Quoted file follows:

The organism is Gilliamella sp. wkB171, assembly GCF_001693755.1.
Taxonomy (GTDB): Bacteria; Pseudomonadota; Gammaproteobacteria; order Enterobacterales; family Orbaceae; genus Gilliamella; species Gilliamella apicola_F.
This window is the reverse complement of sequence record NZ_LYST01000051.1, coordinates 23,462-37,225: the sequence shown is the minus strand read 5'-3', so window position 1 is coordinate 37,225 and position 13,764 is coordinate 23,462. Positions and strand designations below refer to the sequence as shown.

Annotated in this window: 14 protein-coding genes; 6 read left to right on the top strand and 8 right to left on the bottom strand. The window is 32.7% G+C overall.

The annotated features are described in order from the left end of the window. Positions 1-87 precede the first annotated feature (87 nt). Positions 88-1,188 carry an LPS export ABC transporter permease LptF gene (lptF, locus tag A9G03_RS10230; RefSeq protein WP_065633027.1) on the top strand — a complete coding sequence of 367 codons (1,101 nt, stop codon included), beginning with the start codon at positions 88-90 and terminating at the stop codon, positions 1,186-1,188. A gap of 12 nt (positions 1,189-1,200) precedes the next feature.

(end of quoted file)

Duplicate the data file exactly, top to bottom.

The organism is Gilliamella sp. wkB171, assembly GCF_001693755.1.
Taxonomy (GTDB): Bacteria; Pseudomonadota; Gammaproteobacteria; order Enterobacterales; family Orbaceae; genus Gilliamella; species Gilliamella apicola_F.
This window is the reverse complement of sequence record NZ_LYST01000051.1, coordinates 23,462-37,225: the sequence shown is the minus strand read 5'-3', so window position 1 is coordinate 37,225 and position 13,764 is coordinate 23,462. Positions and strand designations below refer to the sequence as shown.

Annotated in this window: 14 protein-coding genes; 6 read left to right on the top strand and 8 right to left on the bottom strand. The window is 32.7% G+C overall.

The annotated features are described in order from the left end of the window. Positions 1-87 precede the first annotated feature (87 nt). Positions 88-1,188 carry an LPS export ABC transporter permease LptF gene (lptF, locus tag A9G03_RS10230; RefSeq protein WP_065633027.1) on the top strand — a complete coding sequence of 367 codons (1,101 nt, stop codon included), beginning with the start codon at positions 88-90 and terminating at the stop codon, positions 1,186-1,188. A gap of 12 nt (positions 1,189-1,200) precedes the next feature.